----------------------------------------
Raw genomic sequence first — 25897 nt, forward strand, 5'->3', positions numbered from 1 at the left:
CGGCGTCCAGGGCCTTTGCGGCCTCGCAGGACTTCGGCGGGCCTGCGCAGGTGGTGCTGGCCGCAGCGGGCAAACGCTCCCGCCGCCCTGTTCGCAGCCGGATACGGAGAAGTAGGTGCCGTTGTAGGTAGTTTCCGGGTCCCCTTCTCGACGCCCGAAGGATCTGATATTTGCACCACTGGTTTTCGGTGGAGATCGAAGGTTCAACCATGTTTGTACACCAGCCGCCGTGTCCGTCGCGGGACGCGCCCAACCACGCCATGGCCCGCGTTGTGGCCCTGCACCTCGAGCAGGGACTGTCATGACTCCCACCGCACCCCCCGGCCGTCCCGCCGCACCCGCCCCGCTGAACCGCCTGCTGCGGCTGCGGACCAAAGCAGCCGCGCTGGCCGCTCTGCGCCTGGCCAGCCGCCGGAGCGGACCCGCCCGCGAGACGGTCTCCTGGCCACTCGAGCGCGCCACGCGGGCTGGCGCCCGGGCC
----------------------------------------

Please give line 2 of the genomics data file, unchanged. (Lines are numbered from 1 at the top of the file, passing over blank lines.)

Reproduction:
CGGCGTCCAGGGCCTTTGCGGCCTCGCAGGACTTCGGCGGGCCTGCGCAGGTGGTGCTGGCCGCAGCGGGCAAACGCTCCCGCCGCCCTGTTCGCAGCCGGATACGGAGAAGTAGGTGCCGTTGTAGGTAGTTTCCGGGTCCCCTTCTCGACGCCCGAAGGATCTGATATTTGCACCACTGGTTTTCGGTGGAGATCGAAGGTTCAACCATGTTTGTACACCAGCCGCCGTGTCCGTCGCGGGACGCGCCCAACCACGCCATGGCCCGCGTTGTGGCCCTGCACCTCGAGCAGGGACTGTCATGACTCCCACCGCACCCCCCGGCCGTCCCGCCGCACCCGCCCCGCTGAACCGCCTGCTGCGGCTGCGGACCAAAGCAGCCGCGCTGGCCGCTCTGCGCCTGGCCAGCCGCCGGAGCGGACCCGCCCGCGAGACGGTCTCCTGGCCACTCGAGCGCGCCACGCGGGCTGGCGCCCGGGCC